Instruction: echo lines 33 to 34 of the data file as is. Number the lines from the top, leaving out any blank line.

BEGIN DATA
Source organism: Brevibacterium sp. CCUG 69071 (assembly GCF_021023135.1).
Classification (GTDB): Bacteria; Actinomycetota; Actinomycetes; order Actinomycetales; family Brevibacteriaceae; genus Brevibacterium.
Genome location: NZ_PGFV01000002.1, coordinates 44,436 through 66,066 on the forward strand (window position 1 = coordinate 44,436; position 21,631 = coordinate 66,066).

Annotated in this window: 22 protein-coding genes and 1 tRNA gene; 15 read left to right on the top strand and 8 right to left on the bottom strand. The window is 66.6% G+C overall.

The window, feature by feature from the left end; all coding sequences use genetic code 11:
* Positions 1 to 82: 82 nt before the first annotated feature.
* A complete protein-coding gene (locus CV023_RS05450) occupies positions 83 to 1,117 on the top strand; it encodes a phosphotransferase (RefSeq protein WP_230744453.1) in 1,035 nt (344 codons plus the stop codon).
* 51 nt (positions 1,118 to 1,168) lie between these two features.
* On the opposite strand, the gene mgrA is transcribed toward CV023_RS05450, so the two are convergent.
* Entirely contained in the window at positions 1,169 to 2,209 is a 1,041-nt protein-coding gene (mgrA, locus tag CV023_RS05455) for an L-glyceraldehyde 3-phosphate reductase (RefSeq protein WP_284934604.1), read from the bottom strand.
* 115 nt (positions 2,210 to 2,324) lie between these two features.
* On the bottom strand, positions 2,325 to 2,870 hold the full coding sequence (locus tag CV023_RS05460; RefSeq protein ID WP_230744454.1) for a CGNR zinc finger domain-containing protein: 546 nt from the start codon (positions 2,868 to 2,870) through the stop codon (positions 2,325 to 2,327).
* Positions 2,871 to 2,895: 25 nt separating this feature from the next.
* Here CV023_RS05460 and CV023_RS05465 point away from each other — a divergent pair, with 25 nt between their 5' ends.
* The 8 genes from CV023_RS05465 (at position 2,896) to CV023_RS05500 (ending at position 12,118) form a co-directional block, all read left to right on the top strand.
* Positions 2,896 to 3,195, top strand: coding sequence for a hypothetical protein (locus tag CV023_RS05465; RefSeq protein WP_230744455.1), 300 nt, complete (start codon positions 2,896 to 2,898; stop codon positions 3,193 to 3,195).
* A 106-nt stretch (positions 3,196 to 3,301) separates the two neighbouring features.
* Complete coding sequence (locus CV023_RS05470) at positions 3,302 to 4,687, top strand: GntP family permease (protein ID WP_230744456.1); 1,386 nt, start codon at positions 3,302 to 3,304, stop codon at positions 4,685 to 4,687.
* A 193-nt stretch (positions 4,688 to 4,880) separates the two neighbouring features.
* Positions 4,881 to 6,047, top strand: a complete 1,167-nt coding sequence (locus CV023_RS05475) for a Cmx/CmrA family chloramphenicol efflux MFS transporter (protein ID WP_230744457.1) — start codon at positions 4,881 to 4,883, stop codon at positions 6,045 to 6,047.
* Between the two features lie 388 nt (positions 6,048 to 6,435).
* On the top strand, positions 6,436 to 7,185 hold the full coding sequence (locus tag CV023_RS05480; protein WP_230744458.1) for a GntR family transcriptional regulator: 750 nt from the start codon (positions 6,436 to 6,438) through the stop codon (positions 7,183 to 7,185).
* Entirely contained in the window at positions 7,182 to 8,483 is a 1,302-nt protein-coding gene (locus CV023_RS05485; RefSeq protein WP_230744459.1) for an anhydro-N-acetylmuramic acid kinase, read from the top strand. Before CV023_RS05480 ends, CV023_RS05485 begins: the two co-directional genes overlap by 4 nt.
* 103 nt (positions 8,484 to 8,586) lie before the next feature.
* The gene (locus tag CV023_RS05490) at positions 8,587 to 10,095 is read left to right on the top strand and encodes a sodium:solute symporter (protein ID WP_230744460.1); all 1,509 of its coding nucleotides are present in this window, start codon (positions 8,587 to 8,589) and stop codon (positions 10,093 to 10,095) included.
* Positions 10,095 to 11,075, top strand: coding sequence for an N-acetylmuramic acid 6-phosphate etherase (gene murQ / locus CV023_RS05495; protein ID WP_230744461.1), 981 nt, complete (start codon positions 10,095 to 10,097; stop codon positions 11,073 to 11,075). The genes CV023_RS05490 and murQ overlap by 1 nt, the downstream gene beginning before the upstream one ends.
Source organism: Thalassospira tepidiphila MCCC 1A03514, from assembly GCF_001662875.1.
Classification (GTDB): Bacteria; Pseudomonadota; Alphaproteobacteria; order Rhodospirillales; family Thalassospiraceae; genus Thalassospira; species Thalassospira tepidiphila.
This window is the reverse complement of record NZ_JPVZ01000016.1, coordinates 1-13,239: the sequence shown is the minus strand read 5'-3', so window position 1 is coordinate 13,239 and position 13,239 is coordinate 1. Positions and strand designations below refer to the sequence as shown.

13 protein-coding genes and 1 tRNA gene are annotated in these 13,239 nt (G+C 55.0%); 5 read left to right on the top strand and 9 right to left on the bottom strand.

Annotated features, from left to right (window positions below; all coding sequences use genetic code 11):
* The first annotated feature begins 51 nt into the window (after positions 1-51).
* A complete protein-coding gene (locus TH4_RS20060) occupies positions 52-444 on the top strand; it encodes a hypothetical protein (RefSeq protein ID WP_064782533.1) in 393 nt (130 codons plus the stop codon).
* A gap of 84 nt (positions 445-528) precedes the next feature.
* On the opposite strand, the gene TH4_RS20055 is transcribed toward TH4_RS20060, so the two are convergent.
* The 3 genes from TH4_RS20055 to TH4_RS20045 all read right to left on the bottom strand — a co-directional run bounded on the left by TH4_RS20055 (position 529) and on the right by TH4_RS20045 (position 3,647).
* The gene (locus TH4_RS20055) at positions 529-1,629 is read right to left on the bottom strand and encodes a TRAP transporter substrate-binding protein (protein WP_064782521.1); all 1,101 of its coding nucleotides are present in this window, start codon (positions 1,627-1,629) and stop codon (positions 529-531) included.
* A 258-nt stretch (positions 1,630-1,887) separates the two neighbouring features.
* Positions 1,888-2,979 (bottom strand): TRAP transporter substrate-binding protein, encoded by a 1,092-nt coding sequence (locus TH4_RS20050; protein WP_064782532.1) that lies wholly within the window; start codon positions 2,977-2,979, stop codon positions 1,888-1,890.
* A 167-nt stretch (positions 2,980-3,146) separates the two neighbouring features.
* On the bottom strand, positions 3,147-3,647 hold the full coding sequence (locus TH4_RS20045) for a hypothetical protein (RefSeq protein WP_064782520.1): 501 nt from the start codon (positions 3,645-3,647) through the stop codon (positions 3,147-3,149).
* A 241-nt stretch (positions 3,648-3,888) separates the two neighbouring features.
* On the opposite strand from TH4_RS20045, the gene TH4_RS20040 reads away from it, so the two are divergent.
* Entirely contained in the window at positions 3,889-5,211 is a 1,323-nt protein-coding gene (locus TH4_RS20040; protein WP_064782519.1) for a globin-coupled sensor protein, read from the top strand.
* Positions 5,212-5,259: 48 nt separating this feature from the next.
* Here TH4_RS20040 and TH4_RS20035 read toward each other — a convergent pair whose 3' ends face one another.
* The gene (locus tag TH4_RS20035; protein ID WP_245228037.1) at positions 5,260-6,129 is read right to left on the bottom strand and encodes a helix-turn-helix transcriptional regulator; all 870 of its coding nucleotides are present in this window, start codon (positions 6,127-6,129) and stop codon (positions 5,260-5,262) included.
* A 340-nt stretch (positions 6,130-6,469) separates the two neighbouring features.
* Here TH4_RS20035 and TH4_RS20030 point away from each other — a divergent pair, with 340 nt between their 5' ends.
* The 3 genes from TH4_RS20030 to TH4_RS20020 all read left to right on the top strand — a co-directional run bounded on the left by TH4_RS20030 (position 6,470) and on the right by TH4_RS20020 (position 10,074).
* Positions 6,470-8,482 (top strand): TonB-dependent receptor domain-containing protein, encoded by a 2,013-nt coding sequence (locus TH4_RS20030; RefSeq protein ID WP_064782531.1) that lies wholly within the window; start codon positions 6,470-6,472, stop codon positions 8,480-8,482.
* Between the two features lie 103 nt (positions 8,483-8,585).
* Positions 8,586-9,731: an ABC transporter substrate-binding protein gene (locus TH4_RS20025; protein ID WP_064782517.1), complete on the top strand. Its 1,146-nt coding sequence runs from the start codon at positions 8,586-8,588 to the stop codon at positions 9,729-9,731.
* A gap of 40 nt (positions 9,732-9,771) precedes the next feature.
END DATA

* A complete protein-coding gene (locus TH4_RS20060) occupies positions 52-444 on the top strand; it encodes a hypothetical protein (RefSeq protein ID WP_064782533.1) in 393 nt (130 codons plus the stop codon).
* A gap of 84 nt (positions 445-528) precedes the next feature.